|Genre:||Horror, Drama, Thriller|
|Direction:||Larry Wade Carrell|
|Production country:||USA 2011|
|Running time:||Ca. 88 min.|
|Rated:||18 years and older|
|Number of discs:||1|
|Languages:||German (Dolby Digital 5.1, DTS), English (Dolby Digital 5.1)|
|Picture format:||16:9 (1.85:1)|
|Bonus:||Audio commentary, trailer|
Contents: Many believe it's just a legend that the ghost of Jacob (Dylan Horne) haunts the old house on the outskirts of town. But policeman Billy (Larry Wade Carrell) knows the truth. He witnessed the cruel story himself, his twin brother Otis (also Larry Wade Carrell) was directly involved in the events. Otis was involved with Edith (Krystn Caldwell). From her earlier marriage with Lawrence Kell (Michael Biehn), who one day lost his mind and became a killer, Edith brought the mentally retarded Jacob into the relationship. For him there is only one thing: his little sister Sissy (Grace Powell). The girl is also the only one who can reassure Jacob when he threatens to attack Otis after he has once again raised his hand against Edith in booze. The whole city knows that the situation with this family will not go well for long. But nobody can imagine what a horrible end the story will come to...
"Sister" takes place on three time levels: police officer Billy remembers the events of 1979 in the present, in the course of which the story about Lawrence Kell, which took place several years earlier, is again dealt with. But this nested narrative style is the most complex part of a more conventional story, the staging of which can never really hide its small budget. The gore effects, which are used towards the end, the make-up, with director Larry Wade Carrell being trimmed to old and the somewhat wooden actors - all of this almost screams out that this horror drama is a flawless B-movie.
Nevertheless Carrell manages very well to get the best out of the means at his disposal. Even though the dialogues are really underground at times and the staging seems a bit amateurish, the story is told in a thrilling way. The dirty atmosphere is just as oppressive as the insanity that befalls both Michael Banhn's character Lawrence Kell and the brutal Otis. Without a glimmer of hope for a better future, Edith and her children are drawn into a spiral of violence that can only end in disaster. Carrell enriches the gloomy mood resulting from this situation with a little humor and in one scene even with a psychedelic-looking sequence, which creates a thoroughly stirring overall picture.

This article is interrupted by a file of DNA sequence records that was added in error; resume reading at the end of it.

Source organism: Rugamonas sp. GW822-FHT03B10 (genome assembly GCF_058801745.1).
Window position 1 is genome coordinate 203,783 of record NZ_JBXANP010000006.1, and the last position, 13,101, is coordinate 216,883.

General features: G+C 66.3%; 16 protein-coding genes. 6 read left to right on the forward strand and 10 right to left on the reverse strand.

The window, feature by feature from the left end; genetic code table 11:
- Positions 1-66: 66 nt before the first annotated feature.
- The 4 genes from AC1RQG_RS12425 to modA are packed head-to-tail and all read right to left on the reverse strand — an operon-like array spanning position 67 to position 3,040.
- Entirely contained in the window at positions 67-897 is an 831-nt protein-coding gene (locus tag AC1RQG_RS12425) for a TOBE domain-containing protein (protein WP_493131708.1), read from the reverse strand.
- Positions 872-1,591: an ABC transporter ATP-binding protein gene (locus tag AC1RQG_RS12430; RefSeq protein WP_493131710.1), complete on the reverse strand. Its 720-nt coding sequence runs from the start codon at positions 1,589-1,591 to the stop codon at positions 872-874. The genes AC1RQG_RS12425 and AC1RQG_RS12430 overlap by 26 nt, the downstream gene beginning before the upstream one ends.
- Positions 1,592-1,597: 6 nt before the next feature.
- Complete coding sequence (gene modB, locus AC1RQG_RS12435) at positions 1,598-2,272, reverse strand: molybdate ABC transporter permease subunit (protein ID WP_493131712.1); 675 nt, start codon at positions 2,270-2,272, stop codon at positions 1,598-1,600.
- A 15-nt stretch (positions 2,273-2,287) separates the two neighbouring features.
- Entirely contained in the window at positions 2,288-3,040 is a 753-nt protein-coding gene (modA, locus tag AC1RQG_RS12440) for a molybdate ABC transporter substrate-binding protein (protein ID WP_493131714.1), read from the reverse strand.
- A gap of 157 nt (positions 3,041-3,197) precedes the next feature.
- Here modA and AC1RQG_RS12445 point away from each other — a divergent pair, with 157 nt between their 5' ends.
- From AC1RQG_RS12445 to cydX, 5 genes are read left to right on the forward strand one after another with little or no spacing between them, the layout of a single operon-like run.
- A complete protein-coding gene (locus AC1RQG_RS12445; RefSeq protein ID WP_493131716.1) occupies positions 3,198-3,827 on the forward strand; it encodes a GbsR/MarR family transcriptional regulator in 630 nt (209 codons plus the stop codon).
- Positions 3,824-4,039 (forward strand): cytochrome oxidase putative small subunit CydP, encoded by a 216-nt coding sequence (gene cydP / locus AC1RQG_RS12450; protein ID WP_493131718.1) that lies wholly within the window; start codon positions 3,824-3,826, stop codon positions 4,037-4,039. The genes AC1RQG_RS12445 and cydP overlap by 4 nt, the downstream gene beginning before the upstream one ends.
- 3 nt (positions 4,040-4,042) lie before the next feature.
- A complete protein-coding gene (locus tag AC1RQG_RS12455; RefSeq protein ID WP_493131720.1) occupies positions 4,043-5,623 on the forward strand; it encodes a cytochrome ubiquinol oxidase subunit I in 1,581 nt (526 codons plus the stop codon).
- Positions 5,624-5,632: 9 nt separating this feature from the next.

One should have a soft spot for dirty B-movies with a slight grindhouse touch, in order to be able to enjoy "Sister". But if you like such movies and don't always take the whole thing too seriously, you will certainly be able to overlook some budget-related weaknesses. And in this case there is also - with small restrictions - a satisfied one: Worth seeing!
Picture + sound: The picture shows slightly excessive contrasts, which reveal a few minor blurring in the darker sequences. The colour scheme is sometimes strongly alienated, giving the film its very special look. For a film with a quite low budget of less than 1 million dollars this is perfectly ok. This also applies to the rather unspectacular tone, which is primarily determined by the dialogues. The ambient noises are mixed very discreetly and also the isolated sound effects seem a bit dull. But since in most scenes the dialogues set the tone anyway, the bottom line is that it's just enough for a "good"!
Extras: In addition to the trailer for the film and other program tips from the provider, the DVD also has an (unfortunately not subtitled) audio commentary by director Larry Wade Carrell and producer Stacy Davidson. The conversation between the two men is very entertaining and informative, but here and there it is also a bit difficult to understand, which is why subtitles would have been desirable.
Conclusion: "Sister" is a neat horror thriller, which can't deny its B-movie character in any second, but whose story and gore effects are convincing enough to satisfy friends of low budget genre movies. The DVD is technically well done. As a bonus there is only one audio comment, which is worth listening to despite missing subtitles
An article by Frankfurt-Tipp